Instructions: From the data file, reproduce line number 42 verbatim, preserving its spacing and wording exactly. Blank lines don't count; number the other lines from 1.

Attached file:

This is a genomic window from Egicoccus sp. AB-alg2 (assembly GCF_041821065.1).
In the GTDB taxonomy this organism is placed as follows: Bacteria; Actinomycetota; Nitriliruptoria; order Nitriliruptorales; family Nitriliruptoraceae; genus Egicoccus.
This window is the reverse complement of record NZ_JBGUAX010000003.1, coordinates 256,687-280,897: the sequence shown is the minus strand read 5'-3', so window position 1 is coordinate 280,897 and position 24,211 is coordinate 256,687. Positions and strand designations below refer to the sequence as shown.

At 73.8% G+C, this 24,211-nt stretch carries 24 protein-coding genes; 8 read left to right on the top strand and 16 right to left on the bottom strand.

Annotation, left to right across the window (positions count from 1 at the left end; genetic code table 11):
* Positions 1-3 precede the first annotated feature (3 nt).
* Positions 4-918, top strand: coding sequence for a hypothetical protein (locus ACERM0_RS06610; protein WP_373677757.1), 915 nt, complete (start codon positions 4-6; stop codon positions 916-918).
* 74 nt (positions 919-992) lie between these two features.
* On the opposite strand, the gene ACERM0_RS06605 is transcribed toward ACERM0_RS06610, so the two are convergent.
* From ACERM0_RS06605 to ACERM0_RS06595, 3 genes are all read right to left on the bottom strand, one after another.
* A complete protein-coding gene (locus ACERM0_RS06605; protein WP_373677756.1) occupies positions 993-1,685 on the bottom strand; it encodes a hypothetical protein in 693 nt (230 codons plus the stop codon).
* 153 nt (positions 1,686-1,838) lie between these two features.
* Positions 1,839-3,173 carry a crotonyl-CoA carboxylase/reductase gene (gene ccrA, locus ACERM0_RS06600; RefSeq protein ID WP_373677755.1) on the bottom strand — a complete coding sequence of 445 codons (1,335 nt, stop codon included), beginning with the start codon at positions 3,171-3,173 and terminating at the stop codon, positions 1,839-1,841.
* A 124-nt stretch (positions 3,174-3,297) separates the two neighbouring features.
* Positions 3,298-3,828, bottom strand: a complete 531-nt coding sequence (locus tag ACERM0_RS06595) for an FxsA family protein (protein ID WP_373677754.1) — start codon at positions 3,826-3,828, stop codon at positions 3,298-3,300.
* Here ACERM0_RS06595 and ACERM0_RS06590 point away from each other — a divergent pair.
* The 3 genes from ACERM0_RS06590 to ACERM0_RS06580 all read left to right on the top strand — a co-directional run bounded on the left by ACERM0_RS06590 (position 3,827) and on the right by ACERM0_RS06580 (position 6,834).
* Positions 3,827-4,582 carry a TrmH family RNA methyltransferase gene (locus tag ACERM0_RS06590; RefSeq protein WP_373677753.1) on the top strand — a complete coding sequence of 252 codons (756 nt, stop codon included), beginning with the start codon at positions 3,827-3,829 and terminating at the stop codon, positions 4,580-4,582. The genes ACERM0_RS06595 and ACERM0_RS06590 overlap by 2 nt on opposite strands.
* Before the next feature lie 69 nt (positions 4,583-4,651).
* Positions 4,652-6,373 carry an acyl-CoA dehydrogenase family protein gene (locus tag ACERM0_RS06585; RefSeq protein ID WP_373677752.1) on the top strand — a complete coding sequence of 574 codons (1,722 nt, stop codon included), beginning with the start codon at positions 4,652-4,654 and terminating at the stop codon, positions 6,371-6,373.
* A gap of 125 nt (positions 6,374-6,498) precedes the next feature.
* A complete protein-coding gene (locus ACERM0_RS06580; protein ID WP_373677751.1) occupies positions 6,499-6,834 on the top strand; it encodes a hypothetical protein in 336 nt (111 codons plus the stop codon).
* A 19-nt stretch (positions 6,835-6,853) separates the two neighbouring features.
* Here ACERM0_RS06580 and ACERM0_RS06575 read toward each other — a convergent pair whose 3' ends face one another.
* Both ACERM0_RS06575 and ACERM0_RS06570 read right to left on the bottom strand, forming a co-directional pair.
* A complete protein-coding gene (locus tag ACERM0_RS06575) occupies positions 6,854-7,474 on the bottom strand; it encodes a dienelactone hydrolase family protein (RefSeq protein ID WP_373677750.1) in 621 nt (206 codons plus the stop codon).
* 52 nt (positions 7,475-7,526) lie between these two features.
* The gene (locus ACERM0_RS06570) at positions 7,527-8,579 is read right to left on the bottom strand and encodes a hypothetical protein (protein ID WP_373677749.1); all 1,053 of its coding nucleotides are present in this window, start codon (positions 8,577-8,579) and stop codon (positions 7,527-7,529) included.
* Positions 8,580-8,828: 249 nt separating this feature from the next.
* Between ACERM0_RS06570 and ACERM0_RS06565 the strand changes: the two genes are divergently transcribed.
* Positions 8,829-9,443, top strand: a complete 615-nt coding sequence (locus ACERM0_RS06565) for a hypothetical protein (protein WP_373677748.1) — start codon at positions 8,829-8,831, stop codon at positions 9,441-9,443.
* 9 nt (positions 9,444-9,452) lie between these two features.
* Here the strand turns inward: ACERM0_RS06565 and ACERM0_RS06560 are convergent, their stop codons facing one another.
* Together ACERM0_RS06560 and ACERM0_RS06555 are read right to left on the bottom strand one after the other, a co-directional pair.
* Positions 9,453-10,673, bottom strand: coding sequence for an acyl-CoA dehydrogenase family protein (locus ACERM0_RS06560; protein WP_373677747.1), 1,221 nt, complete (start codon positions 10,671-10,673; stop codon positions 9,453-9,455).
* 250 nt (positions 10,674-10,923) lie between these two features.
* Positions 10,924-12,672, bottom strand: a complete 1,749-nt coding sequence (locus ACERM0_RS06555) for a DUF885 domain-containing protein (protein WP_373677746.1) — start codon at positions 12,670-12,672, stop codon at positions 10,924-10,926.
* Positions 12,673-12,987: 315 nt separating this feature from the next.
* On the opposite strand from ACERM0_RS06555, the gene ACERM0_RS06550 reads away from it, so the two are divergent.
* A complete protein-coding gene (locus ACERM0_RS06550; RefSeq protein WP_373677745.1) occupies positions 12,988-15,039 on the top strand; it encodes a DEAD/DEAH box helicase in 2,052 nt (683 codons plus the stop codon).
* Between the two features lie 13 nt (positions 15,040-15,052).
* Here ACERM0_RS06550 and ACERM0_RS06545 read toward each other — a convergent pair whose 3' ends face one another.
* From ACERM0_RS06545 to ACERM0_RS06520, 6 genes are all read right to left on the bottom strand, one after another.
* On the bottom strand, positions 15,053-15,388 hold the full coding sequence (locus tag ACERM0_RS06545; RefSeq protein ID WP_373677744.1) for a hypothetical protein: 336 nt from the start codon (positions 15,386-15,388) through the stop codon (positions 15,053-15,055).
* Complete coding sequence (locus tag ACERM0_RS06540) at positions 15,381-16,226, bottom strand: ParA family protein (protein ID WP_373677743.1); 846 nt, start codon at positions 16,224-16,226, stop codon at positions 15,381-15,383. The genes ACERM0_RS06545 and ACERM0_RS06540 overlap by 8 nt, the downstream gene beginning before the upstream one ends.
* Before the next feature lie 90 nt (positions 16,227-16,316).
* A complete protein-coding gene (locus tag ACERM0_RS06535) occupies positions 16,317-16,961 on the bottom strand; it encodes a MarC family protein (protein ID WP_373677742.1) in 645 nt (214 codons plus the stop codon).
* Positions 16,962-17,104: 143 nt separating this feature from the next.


* Here ACERM0_RS06550 and ACERM0_RS06545 read toward each other — a convergent pair whose 3' ends face one another.